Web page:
Publication 553 - Introductory Material


Table of Contents

Introduction

This publication highlights major tax law changes that take effect in 2008, 2009, and later years, except those covered in Publication 4492-A, Information for Taxpayers Affected by the May 4, 2007, Kansas Storms and Tornadoes; and in Publication 4492-B, Information for Affected Taxpayers in the Midwestern Disaster Areas. The chapters are divided into sections based on when the changes take effect.

Tax relief for the Kansas disaster area.   Publication 4492-A explains the temporary tax relief provided by the Food, Conservation, and Energy Act of 2008 for taxpayers in Kiowa County, Kansas, and the surrounding areas who were affected by the storms and tornadoes that began on May 4, 2007.

  Special tax relief provisions apply for:
  • Casualty and theft losses,

  • Net operating losses,

  • Replacement period for nonrecognition of gain,

  • IRAs and other retirement plans,

  • Special depreciation allowance,

  • Section 179 expense deduction,

  • Demolition and clean-up costs, and

  • Employee retention credit.

  For more information, see Publication 4492-A.

Tax relief for the Midwestern disaster areas.   Publication 4492-B explains the major provisions of the Heartland Disaster Tax Relief Act of 2008 that were provided for taxpayers in Midwestern disaster areas. Midwestern disaster areas are those areas for which a major disaster was declared by the President during the period beginning on May 20, 2008, and ending on July 31, 2008, in the states of Arkansas, Illinois, Indiana, Iowa, Kansas, Michigan, Minnesota, Missouri, Nebraska, and Wisconsin, as a result of severe storms, tornadoes, or flooding that occurred on the applicable disaster date.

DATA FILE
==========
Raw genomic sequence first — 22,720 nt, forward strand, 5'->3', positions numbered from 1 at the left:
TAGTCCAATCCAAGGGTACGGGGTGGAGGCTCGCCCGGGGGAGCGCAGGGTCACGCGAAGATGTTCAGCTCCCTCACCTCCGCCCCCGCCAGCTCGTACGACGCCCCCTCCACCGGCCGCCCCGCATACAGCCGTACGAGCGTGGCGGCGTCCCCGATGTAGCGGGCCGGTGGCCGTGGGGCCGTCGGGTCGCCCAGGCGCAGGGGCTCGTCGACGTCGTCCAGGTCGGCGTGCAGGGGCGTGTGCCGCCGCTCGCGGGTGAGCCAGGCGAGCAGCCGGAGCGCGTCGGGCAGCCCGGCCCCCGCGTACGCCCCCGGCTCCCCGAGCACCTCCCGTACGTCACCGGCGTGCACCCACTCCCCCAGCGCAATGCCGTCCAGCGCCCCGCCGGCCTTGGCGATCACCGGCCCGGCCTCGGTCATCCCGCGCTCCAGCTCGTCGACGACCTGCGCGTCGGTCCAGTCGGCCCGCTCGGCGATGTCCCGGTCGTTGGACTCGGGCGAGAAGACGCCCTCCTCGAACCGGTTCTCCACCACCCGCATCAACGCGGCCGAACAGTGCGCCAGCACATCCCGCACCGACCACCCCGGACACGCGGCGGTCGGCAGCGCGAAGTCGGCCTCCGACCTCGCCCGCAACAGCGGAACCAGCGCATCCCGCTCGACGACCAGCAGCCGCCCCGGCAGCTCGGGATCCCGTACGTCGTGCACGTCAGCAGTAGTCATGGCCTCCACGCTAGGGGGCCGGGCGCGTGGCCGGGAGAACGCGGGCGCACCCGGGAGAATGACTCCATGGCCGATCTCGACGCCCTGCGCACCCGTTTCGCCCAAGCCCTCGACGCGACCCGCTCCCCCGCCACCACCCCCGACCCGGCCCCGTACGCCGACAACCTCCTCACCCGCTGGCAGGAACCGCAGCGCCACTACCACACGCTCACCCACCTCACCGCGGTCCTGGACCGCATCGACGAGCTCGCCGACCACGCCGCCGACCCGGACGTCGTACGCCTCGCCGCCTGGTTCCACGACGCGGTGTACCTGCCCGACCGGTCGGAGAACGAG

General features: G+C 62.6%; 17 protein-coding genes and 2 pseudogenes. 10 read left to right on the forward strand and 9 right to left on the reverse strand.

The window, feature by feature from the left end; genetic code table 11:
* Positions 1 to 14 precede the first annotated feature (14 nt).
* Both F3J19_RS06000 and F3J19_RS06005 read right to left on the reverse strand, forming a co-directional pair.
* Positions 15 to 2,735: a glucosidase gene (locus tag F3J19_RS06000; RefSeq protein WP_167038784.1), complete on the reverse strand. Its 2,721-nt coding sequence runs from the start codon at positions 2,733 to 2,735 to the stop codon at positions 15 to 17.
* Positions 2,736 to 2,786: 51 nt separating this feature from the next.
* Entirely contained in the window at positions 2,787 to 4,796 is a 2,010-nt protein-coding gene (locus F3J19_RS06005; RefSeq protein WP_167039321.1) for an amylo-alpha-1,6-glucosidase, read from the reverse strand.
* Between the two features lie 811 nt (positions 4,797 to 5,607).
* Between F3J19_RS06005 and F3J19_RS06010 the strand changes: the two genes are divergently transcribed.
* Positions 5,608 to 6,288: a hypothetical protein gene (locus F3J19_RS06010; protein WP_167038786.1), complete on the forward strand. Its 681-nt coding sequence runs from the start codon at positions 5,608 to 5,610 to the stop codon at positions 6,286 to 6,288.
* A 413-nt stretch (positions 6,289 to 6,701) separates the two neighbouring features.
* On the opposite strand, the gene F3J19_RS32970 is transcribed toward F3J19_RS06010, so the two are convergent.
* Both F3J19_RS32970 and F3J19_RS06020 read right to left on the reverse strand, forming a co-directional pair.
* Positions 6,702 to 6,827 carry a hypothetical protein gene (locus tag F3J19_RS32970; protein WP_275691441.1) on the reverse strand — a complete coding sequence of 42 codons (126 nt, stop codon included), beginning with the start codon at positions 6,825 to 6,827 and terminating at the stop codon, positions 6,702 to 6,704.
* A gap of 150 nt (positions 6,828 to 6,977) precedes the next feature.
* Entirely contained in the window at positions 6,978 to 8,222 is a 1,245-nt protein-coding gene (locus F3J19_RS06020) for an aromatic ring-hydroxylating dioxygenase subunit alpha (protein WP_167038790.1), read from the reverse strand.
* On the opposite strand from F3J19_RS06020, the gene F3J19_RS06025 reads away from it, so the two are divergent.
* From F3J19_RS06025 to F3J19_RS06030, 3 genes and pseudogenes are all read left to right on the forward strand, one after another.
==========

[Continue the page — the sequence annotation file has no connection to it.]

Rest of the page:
Some of the special tax relief provisions are:
  • Casualty and theft losses,

  • Charitable giving incentives,

  • Net operating losses,

  • Replacement period for nonrecognition of gain,

  • IRAs and other retirement plans,

  • Education credits,

  • Exclusion of certain cancellations of indebtedness,

  • Demolition and clean-up costs, and

  • Employee retention credit.

  For more information, see Publication 4492-B.

The tax information for 2008 and later years is accurate as of June 30, 2009. Subsequent changes to the tax law may occur. For more information, go to www.irs.gov/formspubs.

Adjusting your withholding or estimated tax payments for 2009.   If your tax for 2009 will be more or less than your 2008 tax, you may need to adjust your withholding or estimated tax payments accordingly. If your tax will decrease, you can get the benefit of lower taxes throughout the year. If you will owe more tax, you can avoid a penalty when you file your tax return.

  See the following table for forms and publications that will help you adjust your withholding or estimated tax payments. See chapter 7 for information on ordering forms and publications.
To adjust your... Get Form... And Publication...
Withholding W-4, Employee's Withholding Allowance Certificate 919, How Do I Adjust My Tax Withholding?
Estimated tax payments 1040-ES, Estimated Tax for Individuals 505, Tax Withholding and Estimated Tax

Photographs of missing children.   The Internal Revenue Service is a proud partner with the National Center for Missing and Exploited Children. Photographs of missing children selected by the Center may appear in this publication on pages that would otherwise be blank. You can help bring these children home by looking at the photographs and calling 1-800-THE-LOST (1-800-843-5678) if you recognize a child.

Comments and suggestions.   We welcome your comments about this publication and your suggestions for future editions.

  You can write to us at the following address:

Internal Revenue Service
Business Forms and Publications Branch
SE:W:CAR:MP:T:B
1111 Constitution Ave. NW, IR-6526
Washington, DC 20224

  We respond to many letters by telephone. Therefore, it would be helpful if you would include your daytime phone number, including the area code, in your correspondence.

  You can email us at *taxforms@irs.gov. (The asterisk must be included in the address.) Put “Publications Comment” on the subject line.

   Although we cannot respond individually to each email, we do appreciate your feedback and will consider your comments as we revise our tax products.


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